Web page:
Julian Epstein, Opinion contributor
Published 12: 57 p.m. ET Dec. 5, 2019 | Updated 2: 19 p.m. ET Dec. 8, 2019
National Security: Democrats may well win the Trump impeachment debate in the court of public opinion. Republicans never managed that when they impeached Bill Clinton.
President Donald Trump’s impeachment now seems inevitable.
The House Intelligence Committee report and the House Judiciary Committee hearing with constitutional experts have laid bare the tawdry, monthslong, political dirt-for-military-aid bribery scheme involving the president and his Cabinet-rank lackeys. Not since President Richard Nixon’s sinisterism has the legal case for removal of a president seemed so strong.
What is so extraordinary about the admittedly abbreviated impeachment inquiry is the strength of the evidence. A dozen witnesses from inside the administration — ambassadors, career foreign service officers, national security advisers inside the White House — all validate critical parts of the story line that the president withheld vital military aid to a critical ally in order to muscle it into interfering in our 2020 elections.
“Everyone was in the loop. It was no secret,” said Ambassador Gordon Sondland, Trump’s handpicked emissary to the European Union charged with effectuating the sleazy deal. The president’s former national security adviser, John Bolton, dubbed it a “drug deal.” And, as esteemed constitutional experts Noah Feldman of Harvard and Pamela Karlan of Stanford explained Wednesday, the principal purpose of impeachment is to prevent abuse of power, betrayal of our national security and corruption of elections.
Any one of these is grounds for removal; Trump is the first president to score a trifecta in a single scheme. Speaker Nancy Pelosi leaned in on that key element Thursday in announcing that the House would draft articles of impeachment: “The president has engaged in abuse of power undermining our national security and jeopardizing the integrity of our elections.”
National Security: Democrats shouldn’t overplay hand
The most principled critique did not come from Republican lawmakers but from George Washington University law professor Jonathan Turley — an old friend of mine from the Clinton impeachment days whom I admire. He argued that the president dangling a meeting with the Ukrainian president could not be an element of a bribery charge under Supreme Court precedent, and that the president couldn’t be guilty of obstruction until his privilege claims are exhausted in the courts.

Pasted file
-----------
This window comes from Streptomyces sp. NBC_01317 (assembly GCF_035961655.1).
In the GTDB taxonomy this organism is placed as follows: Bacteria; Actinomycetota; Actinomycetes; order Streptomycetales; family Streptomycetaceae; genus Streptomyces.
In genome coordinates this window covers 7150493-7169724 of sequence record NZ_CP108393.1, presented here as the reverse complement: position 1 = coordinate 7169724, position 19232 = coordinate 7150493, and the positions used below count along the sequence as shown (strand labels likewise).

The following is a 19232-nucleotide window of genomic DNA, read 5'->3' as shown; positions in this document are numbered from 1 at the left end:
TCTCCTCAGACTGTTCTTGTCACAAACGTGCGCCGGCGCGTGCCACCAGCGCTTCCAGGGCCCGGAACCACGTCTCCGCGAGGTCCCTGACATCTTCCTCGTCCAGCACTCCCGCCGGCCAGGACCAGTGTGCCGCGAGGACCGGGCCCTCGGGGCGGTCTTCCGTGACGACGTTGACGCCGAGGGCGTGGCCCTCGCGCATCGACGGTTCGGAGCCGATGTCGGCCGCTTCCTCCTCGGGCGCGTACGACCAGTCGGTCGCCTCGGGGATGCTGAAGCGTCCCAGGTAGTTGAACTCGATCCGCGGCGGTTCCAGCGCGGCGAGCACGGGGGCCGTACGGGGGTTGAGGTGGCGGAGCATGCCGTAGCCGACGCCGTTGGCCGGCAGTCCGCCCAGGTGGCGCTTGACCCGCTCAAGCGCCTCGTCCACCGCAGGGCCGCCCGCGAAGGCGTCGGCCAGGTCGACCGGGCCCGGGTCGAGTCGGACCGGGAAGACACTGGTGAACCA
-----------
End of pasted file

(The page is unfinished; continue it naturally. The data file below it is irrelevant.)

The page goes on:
But Turley glossed over the fact that Trump’s other lever — withholding military aid to Ukraine in exchange for its election interference — does meet today’s bribery standard (even if you believe that the statutory standard on bribery, rather than the broader constitutional standard, governs here). And the courts have already ruled that presidents do not have absolute immunity from congressional process, as Trump has argued, so the president’s blanket refusal of cooperation presents a strong legal case of obstruction.
So have the Democrats won the debate? Nothing left to do but the vote? Not quite.
Successful impeachments, as we learned in the cases of Richard Nixon and Bill Clinton, depend on convincing the middle third of voters that corruption rather than politics is driving the effort. In 1998, the public rebuked the Republicans and independent counsel Kenneth Starr for overplaying their hand and for their blunderbuss (“We have to impeach Clinton for the sake of children!”) when Clinton tried to mask an extramarital affair. Democrats won the public argument: Clinton’s approval rating soared to 73% after the House voted to impeach him that December; Starr’s sank to 28%.